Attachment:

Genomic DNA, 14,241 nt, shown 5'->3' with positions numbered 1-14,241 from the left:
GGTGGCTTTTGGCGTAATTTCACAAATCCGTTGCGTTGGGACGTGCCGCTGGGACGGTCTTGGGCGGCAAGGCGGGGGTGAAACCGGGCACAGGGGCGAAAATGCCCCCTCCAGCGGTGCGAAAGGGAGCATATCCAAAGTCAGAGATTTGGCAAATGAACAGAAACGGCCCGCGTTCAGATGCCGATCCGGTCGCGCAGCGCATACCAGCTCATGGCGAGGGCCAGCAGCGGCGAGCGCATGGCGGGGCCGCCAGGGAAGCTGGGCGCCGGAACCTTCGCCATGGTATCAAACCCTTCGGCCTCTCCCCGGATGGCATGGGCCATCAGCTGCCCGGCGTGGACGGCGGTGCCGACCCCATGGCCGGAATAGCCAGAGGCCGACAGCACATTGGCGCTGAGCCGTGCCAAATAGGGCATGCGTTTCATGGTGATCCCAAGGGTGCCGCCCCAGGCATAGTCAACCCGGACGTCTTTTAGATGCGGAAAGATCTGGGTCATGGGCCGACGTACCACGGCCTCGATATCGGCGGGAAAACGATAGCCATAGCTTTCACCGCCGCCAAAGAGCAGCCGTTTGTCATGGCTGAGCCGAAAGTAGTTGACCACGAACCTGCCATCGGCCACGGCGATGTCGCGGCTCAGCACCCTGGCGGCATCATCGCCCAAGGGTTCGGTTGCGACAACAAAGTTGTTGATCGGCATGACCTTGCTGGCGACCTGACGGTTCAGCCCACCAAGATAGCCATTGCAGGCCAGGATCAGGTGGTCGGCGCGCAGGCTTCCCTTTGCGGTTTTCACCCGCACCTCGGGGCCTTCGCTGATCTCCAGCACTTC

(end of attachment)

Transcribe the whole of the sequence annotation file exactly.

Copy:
Genomic DNA, 14,241 nt, shown 5'->3' with positions numbered 1-14,241 from the left:
GGTGGCTTTTGGCGTAATTTCACAAATCCGTTGCGTTGGGACGTGCCGCTGGGACGGTCTTGGGCGGCAAGGCGGGGGTGAAACCGGGCACAGGGGCGAAAATGCCCCCTCCAGCGGTGCGAAAGGGAGCATATCCAAAGTCAGAGATTTGGCAAATGAACAGAAACGGCCCGCGTTCAGATGCCGATCCGGTCGCGCAGCGCATACCAGCTCATGGCGAGGGCCAGCAGCGGCGAGCGCATGGCGGGGCCGCCAGGGAAGCTGGGCGCCGGAACCTTCGCCATGGTATCAAACCCTTCGGCCTCTCCCCGGATGGCATGGGCCATCAGCTGCCCGGCGTGGACGGCGGTGCCGACCCCATGGCCGGAATAGCCAGAGGCCGACAGCACATTGGCGCTGAGCCGTGCCAAATAGGGCATGCGTTTCATGGTGATCCCAAGGGTGCCGCCCCAGGCATAGTCAACCCGGACGTCTTTTAGATGCGGAAAGATCTGGGTCATGGGCCGACGTACCACGGCCTCGATATCGGCGGGAAAACGATAGCCATAGCTTTCACCGCCGCCAAAGAGCAGCCGTTTGTCATGGCTGAGCCGAAAGTAGTTGACCACGAACCTGCCATCGGCCACGGCGATGTCGCGGCTCAGCACCCTGGCGGCATCATCGCCCAAGGGTTCGGTTGCGACAACAAAGTTGTTGATCGGCATGACCTTGCTGGCGACCTGACGGTTCAGCCCACCAAGATAGCCATTGCAGGCCAGGATCAGGTGGTCGGCGCGCAGGCTTCCCTTTGCGGTTTTCACCCGCACCTCGGGGCCTTCGCTGATCTCCAGCACTTC